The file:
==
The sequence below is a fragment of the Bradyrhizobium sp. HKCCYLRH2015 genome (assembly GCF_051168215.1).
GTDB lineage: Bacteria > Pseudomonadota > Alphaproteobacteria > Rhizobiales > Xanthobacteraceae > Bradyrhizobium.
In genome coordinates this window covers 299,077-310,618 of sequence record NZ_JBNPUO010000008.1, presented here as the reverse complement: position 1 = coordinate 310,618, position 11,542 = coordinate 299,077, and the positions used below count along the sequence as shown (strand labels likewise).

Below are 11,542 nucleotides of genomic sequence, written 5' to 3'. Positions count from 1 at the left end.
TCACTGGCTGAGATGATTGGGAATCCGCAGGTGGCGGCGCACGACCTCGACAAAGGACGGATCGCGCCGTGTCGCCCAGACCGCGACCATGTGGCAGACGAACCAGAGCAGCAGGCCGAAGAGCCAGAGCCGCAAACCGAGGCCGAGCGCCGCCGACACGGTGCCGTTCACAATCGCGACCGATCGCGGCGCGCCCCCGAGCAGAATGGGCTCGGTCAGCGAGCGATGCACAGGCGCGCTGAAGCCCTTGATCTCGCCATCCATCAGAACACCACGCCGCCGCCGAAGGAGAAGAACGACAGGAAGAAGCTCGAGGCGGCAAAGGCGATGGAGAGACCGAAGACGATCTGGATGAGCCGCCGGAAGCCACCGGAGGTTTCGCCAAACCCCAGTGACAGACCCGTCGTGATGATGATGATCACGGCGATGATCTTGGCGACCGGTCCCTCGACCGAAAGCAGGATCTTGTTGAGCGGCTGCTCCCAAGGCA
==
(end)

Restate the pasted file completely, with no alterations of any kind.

The sequence below is a fragment of the Bradyrhizobium sp. HKCCYLRH2015 genome (assembly GCF_051168215.1).
GTDB lineage: Bacteria > Pseudomonadota > Alphaproteobacteria > Rhizobiales > Xanthobacteraceae > Bradyrhizobium.
In genome coordinates this window covers 299,077-310,618 of sequence record NZ_JBNPUO010000008.1, presented here as the reverse complement: position 1 = coordinate 310,618, position 11,542 = coordinate 299,077, and the positions used below count along the sequence as shown (strand labels likewise).

Below are 11,542 nucleotides of genomic sequence, written 5' to 3'. Positions count from 1 at the left end.
TCACTGGCTGAGATGATTGGGAATCCGCAGGTGGCGGCGCACGACCTCGACAAAGGACGGATCGCGCCGTGTCGCCCAGACCGCGACCATGTGGCAGACGAACCAGAGCAGCAGGCCGAAGAGCCAGAGCCGCAAACCGAGGCCGAGCGCCGCCGACACGGTGCCGTTCACAATCGCGACCGATCGCGGCGCGCCCCCGAGCAGAATGGGCTCGGTCAGCGAGCGATGCACAGGCGCGCTGAAGCCCTTGATCTCGCCATCCATCAGAACACCACGCCGCCGCCGAAGGAGAAGAACGACAGGAAGAAGCTCGAGGCGGCAAAGGCGATGGAGAGACCGAAGACGATCTGGATGAGCCGCCGGAAGCCACCGGAGGTTTCGCCAAACCCCAGTGACAGACCCGTCGTGATGATGATGATCACGGCGATGATCTTGGCGACCGGTCCCTCGACCGAAAGCAGGATCTTGTTGAGCGGCTGCTCCCAAGGCA